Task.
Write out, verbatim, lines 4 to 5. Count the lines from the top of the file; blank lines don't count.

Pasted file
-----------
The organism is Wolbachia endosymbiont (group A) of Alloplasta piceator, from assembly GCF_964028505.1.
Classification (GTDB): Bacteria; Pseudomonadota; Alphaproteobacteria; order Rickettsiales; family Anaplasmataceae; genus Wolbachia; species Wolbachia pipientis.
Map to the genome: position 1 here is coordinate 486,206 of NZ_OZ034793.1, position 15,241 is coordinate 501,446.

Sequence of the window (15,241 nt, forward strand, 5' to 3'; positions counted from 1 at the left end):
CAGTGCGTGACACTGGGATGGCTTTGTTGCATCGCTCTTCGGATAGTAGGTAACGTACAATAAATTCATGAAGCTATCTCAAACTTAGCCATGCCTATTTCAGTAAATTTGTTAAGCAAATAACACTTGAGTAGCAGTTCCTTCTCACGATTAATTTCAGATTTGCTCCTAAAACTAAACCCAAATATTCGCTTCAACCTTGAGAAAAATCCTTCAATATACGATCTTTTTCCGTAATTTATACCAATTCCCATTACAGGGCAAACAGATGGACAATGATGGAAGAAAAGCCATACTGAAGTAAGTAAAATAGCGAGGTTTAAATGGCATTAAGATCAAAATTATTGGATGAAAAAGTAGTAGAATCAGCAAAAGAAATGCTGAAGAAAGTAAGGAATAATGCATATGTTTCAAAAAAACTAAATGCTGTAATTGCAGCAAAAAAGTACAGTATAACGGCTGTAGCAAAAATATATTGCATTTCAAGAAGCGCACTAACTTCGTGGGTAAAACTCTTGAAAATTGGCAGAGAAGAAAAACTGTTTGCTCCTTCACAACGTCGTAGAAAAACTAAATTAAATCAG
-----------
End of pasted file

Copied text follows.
Sequence of the window (15,241 nt, forward strand, 5' to 3'; positions counted from 1 at the left end):
CAGTGCGTGACACTGGGATGGCTTTGTTGCATCGCTCTTCGGATAGTAGGTAACGTACAATAAATTCATGAAGCTATCTCAAACTTAGCCATGCCTATTTCAGTAAATTTGTTAAGCAAATAACACTTGAGTAGCAGTTCCTTCTCACGATTAATTTCAGATTTGCTCCTAAAACTAAACCCAAATATTCGCTTCAACCTTGAGAAAAATCCTTCAATATACGATCTTTTTCCGTAATTTATACCAATTCCCATTACAGGGCAAACAGATGGACAATGATGGAAGAAAAGCCATACTGAAGTAAGTAAAATAGCGAGGTTTAAATGGCATTAAGATCAAAATTATTGGATGAAAAAGTAGTAGAATCAGCAAAAGAAATGCTGAAGAAAGTAAGGAATAATGCATATGTTTCAAAAAAACTAAATGCTGTAATTGCAGCAAAAAAGTACAGTATAACGGCTGTAGCAAAAATATATTGCATTTCAAGAAGCGCACTAACTTCGTGGGTAAAACTCTTGAAAATTGGCAGAGAAGAAAAACTGTTTGCTCCTTCACAACGTCGTAGAAAAACTAAATTAAATCAG